Well, he peeled the beastly stuff right off – just as I thought I’d done it myself the other three times, only they hadn’t hurt – and there it was lying on the grass: only ever so much thicker, and darker, and more knobbly-looking than the others had been. And there was I as smooth and soft as a peeled switch and smaller than I had been. Then he caught hold of me – I didn’t like that much for I was very tender underneath now that I’d no skin on – and threw me into the water. It smarted like anything but only for a moment. After that it became perfectly delicious and as soon as I started swimming and splashing I found that all the pain had gone from my arm. And then I saw why. I’d turned into a boy again. You’d think me simply phoney if I told you how I felt about my own arms. I know they’ve no muscle and are pretty mouldy compared with Caspian’s, but I was so glad to see them.

After a bit the lion took me out and dressed me – (with his paws?) – Well, I don’t exactly remember that bit. But he did somehow or other: in new clothes – the same I’ve got on now, as a matter of fact. and then suddenly I was back here. Which is what makes me think it must have been a dream.”

Often we have addictions, not as devastating as drugs or alcohol, but addictions none the less, that place scales on us. It could be working, t.v., internet, just being selfish – anything that may take up our time that could be spent with not only our family, but God too. Our skin may become heavy, our attitudes rough and our hearts hard. Until we come to recognize our addictions, and seek out healing, we can never be truly whole. Just as Eustace struggled with taking off the skin and it returning, it’s not easy to let go of somethings. We may try hard on our own, but it keeps coming back. But, when we seek out healing from our Heavenly Father, and we let him do the removing (which will most of the time feel like it goes “straight to the heart”) we can bathe and be healed, cleansed and restored. So, in tribute to my Uncle Jeff, I leave you with what I think he would probably want you to know. Don’t give into peer pressure, love your family, seek out God daily, and never put the bracelet on!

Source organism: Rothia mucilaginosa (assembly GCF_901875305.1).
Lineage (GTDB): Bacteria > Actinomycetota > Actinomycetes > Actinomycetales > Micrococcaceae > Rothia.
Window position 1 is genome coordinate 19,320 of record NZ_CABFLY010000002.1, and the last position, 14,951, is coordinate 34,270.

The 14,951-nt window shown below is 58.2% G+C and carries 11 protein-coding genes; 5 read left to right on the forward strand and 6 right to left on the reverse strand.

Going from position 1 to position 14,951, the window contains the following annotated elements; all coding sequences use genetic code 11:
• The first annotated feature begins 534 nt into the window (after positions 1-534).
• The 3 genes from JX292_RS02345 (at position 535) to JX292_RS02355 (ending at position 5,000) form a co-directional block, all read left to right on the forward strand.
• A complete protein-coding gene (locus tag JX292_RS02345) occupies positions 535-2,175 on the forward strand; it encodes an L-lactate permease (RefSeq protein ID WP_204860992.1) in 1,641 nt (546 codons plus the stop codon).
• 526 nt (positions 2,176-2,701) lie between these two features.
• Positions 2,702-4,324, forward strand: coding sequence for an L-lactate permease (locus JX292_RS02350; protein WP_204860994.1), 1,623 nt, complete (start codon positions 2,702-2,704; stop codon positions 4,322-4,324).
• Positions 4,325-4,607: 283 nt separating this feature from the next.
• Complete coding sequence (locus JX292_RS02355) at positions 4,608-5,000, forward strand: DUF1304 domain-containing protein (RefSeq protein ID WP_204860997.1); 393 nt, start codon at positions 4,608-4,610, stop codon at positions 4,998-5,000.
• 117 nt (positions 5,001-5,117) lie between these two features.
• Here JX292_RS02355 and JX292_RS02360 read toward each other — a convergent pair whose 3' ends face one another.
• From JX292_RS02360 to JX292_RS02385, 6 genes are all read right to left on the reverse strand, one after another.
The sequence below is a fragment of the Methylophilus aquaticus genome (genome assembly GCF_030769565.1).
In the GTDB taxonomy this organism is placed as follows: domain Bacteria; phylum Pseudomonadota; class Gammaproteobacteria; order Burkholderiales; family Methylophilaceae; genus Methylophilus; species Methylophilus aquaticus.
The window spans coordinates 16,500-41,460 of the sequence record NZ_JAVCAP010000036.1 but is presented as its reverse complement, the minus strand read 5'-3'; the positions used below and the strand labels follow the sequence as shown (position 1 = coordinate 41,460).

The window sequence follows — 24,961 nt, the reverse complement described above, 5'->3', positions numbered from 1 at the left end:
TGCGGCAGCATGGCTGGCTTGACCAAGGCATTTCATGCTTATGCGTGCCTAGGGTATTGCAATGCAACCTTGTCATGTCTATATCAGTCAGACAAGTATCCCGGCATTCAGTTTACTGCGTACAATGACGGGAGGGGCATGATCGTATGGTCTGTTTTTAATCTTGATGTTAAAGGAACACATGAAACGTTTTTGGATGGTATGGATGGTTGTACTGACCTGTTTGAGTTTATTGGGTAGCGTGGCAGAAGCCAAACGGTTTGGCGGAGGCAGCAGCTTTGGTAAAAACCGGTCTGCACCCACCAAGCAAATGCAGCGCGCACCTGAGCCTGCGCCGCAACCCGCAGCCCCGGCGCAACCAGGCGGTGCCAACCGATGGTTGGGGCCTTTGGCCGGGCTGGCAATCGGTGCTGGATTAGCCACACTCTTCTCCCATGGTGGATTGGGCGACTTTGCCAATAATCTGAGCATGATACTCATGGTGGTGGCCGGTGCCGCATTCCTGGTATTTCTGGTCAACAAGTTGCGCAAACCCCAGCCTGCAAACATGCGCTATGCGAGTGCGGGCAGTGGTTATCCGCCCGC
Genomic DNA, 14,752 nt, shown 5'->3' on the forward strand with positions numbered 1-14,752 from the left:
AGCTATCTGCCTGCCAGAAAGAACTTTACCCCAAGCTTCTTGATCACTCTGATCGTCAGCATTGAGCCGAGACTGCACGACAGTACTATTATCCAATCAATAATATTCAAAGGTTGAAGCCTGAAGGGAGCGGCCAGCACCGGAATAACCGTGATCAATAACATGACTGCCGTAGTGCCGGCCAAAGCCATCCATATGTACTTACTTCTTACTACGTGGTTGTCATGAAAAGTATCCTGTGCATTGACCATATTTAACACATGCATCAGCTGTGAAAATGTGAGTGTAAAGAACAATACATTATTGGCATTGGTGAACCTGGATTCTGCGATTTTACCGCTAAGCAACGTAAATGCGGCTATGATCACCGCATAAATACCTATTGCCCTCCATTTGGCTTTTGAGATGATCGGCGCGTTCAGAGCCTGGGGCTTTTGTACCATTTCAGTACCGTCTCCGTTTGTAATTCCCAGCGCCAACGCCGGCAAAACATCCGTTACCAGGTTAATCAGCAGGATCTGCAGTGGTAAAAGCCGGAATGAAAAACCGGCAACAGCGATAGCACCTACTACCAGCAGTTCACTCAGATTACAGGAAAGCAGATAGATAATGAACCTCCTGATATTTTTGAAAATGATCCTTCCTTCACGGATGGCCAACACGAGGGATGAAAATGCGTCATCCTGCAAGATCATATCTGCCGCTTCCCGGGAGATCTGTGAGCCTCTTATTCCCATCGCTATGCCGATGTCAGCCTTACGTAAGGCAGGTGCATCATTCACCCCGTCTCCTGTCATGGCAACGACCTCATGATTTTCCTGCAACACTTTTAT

Chicken Wire Fences

On the way down to my aunt and uncle’s house, we pass by a house that has a gorgeous iron gate. We saw it years ago and marveled at how cool it was. As we were admiring it, Craig recognized that it had a wire fence attached to it. Not just any wire, but chicken wire. For those of you who may be unfamiliar with exactly what “chicken wire” is, I took the liberty of finding the definition – chicken wire – a galvanized wire network with a hexagonal mesh; used to build fences – an open fabric of string or rope or wire woven together at regular intervals. Now, here is this gorgeous house with an amazing iron gate, but the fencing is less than pretty. It is ugly. Ordinary.